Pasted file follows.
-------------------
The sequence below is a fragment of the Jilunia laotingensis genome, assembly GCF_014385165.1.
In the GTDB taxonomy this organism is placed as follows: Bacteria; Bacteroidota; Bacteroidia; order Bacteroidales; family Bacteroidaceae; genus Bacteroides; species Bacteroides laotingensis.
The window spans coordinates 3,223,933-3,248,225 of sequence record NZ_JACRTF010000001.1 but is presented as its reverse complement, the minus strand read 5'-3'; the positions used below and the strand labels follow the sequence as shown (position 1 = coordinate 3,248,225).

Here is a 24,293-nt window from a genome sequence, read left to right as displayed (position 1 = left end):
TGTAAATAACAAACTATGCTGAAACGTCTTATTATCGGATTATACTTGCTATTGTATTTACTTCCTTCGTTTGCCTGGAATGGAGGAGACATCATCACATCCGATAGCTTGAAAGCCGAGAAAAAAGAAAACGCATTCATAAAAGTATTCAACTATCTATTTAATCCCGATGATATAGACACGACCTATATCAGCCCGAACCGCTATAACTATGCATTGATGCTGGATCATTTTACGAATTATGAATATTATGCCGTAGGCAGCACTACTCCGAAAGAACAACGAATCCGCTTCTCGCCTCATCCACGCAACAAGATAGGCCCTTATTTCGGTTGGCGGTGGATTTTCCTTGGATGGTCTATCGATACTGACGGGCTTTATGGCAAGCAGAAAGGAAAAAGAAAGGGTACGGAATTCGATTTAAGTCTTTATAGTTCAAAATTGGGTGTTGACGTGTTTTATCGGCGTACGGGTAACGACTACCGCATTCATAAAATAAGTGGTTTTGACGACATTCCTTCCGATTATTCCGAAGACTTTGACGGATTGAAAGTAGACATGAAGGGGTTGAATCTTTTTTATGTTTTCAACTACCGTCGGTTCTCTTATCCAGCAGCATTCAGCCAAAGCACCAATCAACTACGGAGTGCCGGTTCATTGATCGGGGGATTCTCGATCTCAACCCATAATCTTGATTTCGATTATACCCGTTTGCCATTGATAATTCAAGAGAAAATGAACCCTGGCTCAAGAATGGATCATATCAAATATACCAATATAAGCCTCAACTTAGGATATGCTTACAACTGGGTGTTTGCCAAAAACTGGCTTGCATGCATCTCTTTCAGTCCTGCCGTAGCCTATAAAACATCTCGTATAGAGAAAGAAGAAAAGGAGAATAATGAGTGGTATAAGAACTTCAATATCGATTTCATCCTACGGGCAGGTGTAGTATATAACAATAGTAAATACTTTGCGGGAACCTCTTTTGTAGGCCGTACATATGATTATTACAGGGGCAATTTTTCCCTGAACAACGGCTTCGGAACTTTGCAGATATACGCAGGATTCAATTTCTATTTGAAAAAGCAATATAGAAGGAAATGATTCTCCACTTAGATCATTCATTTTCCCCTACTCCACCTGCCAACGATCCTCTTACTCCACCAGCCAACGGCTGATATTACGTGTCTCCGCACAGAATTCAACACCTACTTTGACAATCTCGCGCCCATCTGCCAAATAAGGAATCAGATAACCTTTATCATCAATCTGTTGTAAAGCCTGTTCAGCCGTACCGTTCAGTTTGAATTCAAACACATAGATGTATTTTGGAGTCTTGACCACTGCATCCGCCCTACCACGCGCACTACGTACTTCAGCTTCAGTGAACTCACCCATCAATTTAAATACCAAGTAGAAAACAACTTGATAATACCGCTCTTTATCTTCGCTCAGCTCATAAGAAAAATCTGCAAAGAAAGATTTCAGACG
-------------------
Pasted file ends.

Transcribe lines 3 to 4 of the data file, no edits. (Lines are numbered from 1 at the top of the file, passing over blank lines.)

The window spans coordinates 3,223,933-3,248,225 of sequence record NZ_JACRTF010000001.1 but is presented as its reverse complement, the minus strand read 5'-3'; the positions used below and the strand labels follow the sequence as shown (position 1 = coordinate 3,248,225).

Here is a 24,293-nt window from a genome sequence, read left to right as displayed (position 1 = left end):